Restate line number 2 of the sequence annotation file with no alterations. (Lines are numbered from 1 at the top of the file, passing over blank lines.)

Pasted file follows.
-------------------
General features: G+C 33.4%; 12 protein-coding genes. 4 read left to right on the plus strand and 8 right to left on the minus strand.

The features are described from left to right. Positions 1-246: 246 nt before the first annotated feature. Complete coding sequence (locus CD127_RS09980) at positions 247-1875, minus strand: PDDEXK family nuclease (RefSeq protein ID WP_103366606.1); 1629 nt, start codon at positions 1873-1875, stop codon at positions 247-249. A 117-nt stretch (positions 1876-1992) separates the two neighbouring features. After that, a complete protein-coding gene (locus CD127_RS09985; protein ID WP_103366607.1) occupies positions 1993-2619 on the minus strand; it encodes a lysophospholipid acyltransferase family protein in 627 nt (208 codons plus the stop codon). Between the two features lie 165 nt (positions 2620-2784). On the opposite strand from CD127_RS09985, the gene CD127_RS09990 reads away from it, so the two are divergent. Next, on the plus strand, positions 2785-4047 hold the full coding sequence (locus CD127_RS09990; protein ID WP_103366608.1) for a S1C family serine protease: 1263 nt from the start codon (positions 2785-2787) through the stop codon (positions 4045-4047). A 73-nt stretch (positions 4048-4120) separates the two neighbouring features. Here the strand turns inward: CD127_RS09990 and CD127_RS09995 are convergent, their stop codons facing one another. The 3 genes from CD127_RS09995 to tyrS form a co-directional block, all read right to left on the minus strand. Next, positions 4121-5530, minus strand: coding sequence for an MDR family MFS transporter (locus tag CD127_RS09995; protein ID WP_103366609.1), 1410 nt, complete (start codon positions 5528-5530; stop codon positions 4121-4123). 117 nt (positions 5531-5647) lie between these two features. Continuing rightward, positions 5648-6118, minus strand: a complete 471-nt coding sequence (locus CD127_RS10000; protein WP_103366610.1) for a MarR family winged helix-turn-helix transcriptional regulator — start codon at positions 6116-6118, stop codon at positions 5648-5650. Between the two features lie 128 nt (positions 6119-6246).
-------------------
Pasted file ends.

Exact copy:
The features are described from left to right. Positions 1-246: 246 nt before the first annotated feature. Complete coding sequence (locus CD127_RS09980) at positions 247-1875, minus strand: PDDEXK family nuclease (RefSeq protein ID WP_103366606.1); 1629 nt, start codon at positions 1873-1875, stop codon at positions 247-249. A 117-nt stretch (positions 1876-1992) separates the two neighbouring features. After that, a complete protein-coding gene (locus CD127_RS09985; protein ID WP_103366607.1) occupies positions 1993-2619 on the minus strand; it encodes a lysophospholipid acyltransferase family protein in 627 nt (208 codons plus the stop codon). Between the two features lie 165 nt (positions 2620-2784). On the opposite strand from CD127_RS09985, the gene CD127_RS09990 reads away from it, so the two are divergent. Next, on the plus strand, positions 2785-4047 hold the full coding sequence (locus CD127_RS09990; protein ID WP_103366608.1) for a S1C family serine protease: 1263 nt from the start codon (positions 2785-2787) through the stop codon (positions 4045-4047). A 73-nt stretch (positions 4048-4120) separates the two neighbouring features. Here the strand turns inward: CD127_RS09990 and CD127_RS09995 are convergent, their stop codons facing one another. The 3 genes from CD127_RS09995 to tyrS form a co-directional block, all read right to left on the minus strand. Next, positions 4121-5530, minus strand: coding sequence for an MDR family MFS transporter (locus tag CD127_RS09995; protein ID WP_103366609.1), 1410 nt, complete (start codon positions 5528-5530; stop codon positions 4121-4123). 117 nt (positions 5531-5647) lie between these two features. Continuing rightward, positions 5648-6118, minus strand: a complete 471-nt coding sequence (locus CD127_RS10000; protein WP_103366610.1) for a MarR family winged helix-turn-helix transcriptional regulator — start codon at positions 6116-6118, stop codon at positions 5648-5650. Between the two features lie 128 nt (positions 6119-6246).